Saturday, November 11, 2017


One Sunday last June, I decided to go for a walk with our son. I'm a big fan of the Ardennes, but this time for some reason I thought I'd venture westwards instead - towards Heuvelland, a hilly area in the south of the province of West Flanders.

The region is characterized by a number of low hills, of which the highest, the Kemmelberg, reaches a modest 156 meters.

During World War I it was a heavily contested feature.

This is what the Kemmelberg looks like today (view from the West):

This is what it looked like in 1918:

Near the summit, there's a Monument commemmorating the French soldiers who fell defending this hill:

When descending the road leading west from the monument, you come across an ossuary containing the remains of 5294 French soldiers, of which only 57 were ever identified:

I couldn't help but think of the contrast of our overjoyed boy, descending the sun-soaked western slopes, and the desperate troops who a hundred years ago clung to Kemmelberg in torrents of both water and steel.

After we came back in the village of Kemmel, to the east of the hill, I drove a couple of kilometers eastwards yet, where I knew there was huge man-made crater... one of those created when English mines ripped the Earth's innards out on June 7, 1917. Here, Canadians and British had for more than a year been digging a tunnel of 521m, at the end of which they placed 41314 kg of ammonal. The explosion on 7 June 1917 was one of 19 along the front in Flanders, meant to demolish the German frontlines. On this very spot, near the village of Wijtschate, was placed the largest of the mines, and the explosion caused a crater 27m deep with a diameter of 129m. It is said that the detonations of the 19 charges could be heard across the Channel. Not all exploded though...

... in total, 24 mines had been placed...

One, the Germans managed to defuse.

Another one blew up in 1955 following a lighting strike.

In 2017, three mines are still lurking underground, like apocalyptic beasts patiently waiting to roar their ugly heads.

This is what the crater, locally known as the Spanbroekmolenkrater, looks like today:

Anglosaxon literature will more often refer to it as the Pool of Peace, because in the century since it has been filling with water, creating a pool 12m deep and 76m across. It is a War Memorial, still the property of Talbot House (Toc H) in Poperinge, for which the site was purchased in the 1920s by Lord Wakefield.

While I knew about the crater, I knew not of Lone Tree Cemetery.

I noticed a sign pointing to it when we had walked around the 'Pool of Peace' in a clockwise manner.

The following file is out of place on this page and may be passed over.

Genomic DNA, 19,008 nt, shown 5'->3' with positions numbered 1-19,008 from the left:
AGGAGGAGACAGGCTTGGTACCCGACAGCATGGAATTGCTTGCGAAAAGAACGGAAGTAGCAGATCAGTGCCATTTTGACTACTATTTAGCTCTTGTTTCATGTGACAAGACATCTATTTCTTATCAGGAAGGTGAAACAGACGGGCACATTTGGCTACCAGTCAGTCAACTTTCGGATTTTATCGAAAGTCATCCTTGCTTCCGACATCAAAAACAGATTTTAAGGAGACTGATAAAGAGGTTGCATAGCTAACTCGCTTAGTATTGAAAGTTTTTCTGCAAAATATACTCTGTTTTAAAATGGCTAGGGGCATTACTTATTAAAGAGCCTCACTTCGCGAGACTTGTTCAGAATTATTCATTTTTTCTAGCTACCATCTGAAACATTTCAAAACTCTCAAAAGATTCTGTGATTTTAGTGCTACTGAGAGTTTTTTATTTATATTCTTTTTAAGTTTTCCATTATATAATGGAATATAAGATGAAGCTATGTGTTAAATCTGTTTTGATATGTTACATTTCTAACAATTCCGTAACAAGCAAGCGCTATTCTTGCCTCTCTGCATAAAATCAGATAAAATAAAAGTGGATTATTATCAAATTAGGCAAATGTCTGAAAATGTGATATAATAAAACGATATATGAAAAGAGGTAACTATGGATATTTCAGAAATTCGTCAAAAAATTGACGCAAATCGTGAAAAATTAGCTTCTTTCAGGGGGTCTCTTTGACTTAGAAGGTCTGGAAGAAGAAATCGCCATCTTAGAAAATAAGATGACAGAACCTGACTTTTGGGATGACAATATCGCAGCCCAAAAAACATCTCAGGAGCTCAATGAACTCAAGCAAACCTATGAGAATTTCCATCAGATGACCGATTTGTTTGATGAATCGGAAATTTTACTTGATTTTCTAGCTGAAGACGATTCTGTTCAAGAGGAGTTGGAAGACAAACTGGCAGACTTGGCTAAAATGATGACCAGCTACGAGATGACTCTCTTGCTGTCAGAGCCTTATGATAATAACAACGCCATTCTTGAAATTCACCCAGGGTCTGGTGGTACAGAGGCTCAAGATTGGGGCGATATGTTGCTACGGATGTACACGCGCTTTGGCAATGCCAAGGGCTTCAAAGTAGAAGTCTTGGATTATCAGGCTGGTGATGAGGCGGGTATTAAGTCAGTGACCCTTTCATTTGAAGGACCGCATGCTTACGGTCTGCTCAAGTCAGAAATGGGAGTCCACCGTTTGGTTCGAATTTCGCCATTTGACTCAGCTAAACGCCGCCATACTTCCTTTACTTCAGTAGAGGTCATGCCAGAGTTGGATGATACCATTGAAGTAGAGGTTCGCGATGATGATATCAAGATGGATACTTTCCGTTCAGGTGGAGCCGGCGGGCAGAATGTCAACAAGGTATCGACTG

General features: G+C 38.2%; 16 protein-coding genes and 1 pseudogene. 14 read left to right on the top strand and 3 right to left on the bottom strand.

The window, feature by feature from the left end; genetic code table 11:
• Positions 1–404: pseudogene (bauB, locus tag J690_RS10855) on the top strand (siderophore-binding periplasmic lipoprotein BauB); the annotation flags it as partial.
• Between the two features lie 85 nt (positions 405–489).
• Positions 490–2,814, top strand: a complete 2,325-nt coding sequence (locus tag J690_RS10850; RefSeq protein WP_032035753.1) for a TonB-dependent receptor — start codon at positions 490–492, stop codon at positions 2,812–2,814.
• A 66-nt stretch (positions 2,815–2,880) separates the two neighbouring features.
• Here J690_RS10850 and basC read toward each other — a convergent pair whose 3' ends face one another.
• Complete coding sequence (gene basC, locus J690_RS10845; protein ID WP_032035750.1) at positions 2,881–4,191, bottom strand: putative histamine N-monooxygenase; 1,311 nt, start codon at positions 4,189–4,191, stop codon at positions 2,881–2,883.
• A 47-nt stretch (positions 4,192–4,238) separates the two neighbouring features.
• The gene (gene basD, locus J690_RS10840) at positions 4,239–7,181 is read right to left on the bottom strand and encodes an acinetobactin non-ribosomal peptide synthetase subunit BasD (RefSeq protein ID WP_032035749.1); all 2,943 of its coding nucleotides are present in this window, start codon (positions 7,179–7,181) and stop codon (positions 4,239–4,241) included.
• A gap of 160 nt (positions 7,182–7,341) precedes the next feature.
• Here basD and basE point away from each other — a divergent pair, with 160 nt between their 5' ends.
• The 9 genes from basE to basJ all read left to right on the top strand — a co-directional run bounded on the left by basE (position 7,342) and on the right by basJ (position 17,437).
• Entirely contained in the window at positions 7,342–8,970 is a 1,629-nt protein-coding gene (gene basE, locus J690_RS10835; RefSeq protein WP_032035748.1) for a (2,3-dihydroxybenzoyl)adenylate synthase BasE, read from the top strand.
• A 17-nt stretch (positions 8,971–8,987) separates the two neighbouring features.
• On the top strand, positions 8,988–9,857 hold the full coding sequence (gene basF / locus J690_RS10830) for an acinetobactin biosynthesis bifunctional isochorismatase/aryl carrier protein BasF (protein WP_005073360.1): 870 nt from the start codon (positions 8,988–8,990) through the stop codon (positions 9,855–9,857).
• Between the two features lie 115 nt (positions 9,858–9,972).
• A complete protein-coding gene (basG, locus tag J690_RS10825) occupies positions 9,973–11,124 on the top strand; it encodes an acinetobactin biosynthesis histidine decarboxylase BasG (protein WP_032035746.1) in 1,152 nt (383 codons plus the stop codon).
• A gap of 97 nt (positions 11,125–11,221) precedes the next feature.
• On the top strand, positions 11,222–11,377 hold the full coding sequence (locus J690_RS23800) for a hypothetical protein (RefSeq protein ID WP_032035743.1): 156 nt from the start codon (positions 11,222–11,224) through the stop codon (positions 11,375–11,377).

It is easy to miss, since it is so small and behind a farm, the buildings of which obscure it partly. This is Lone Tree Cemetery:

It appeared that the dead buried here were mostly from the Royal Irish Rifles 36th Ulster Division.

I noticed this grave in particular, because there was a tag attached to it:

The final resting place, "In Flanders' Fields", of Cpl. Hugh Spence, 12th Battalion Royal Irish Rifles.

He fell on June 7, 1917...

... the very day that the mine buried a mere 50 meters away exploded.

Now, it is known that the mine did not explode on the scheduled time. It seems there was a lapse of 15 seconds. It also seems that the British soldiers, anticipating the explosions as they were also the starting shot for an offensive meant to capture Messines Ridge, leapt to their feet, thinking the mine had been a dud. It is said that some even advanced.

And then the mine blew up anyway.

Was Cpl. Hugh Spence a victim of the explosion? Or did he perish while fighting the Germans later on that day?

I was unable to find out what happened. A quick search got me some meagre info dealing with 36th Ulster division personnel, among them Hugh Spence:

"Rifleman Hugh Spence, 12/6848, 12th Battalion Royal Irish Rifles, Son of Hugh and Elizabeth Spence nee McCormack, Coolkenny, Ballycastle, Co Antrim. Aprox. 19 years of age, deceased is buried in Lone Tree Cemetery, France [sic]. (Image No.7)"

Ballycastle is in County Antrim, on Ulster's northern coast. I remembered we had spent a glorious day there in summer 2011, when we visited the two top attractions nearby, Giant's Causeway and the Carrick-a-rede rope bridge. This is a photo I took then of that magnificent shore:

And I remembered how proud we were of our boy, who, aged 4 at that time, crossed the rope bridge as if he was strolling in our living room. Me, it gave me the jeevers.

A simple tag with a photo and a name pounded home how precious and yet how volatile a human life is. While life isn't easy for the grand majority of us, basically most of us today enjoy priviliges unknown to previous generations. On a fateful day somewhere in the middle of World War One a young man by the name of Hugh Spence was called upon to do his duty - liberate Western Europe from the German invaders. It does not matter whether the mine killed him or the Kaiser's troops - he died liberating my country.

And because of his sacrifice, and the sacrifice of his comrades, a century later our family was able to visit his country - in far more enjoyable circumstances.

I am grateful.

Cpl. Hugh Spence, of the 12th Battalion, Royal Irish Rifles, 36th Ulster Division... thank you. RIP. God Bless.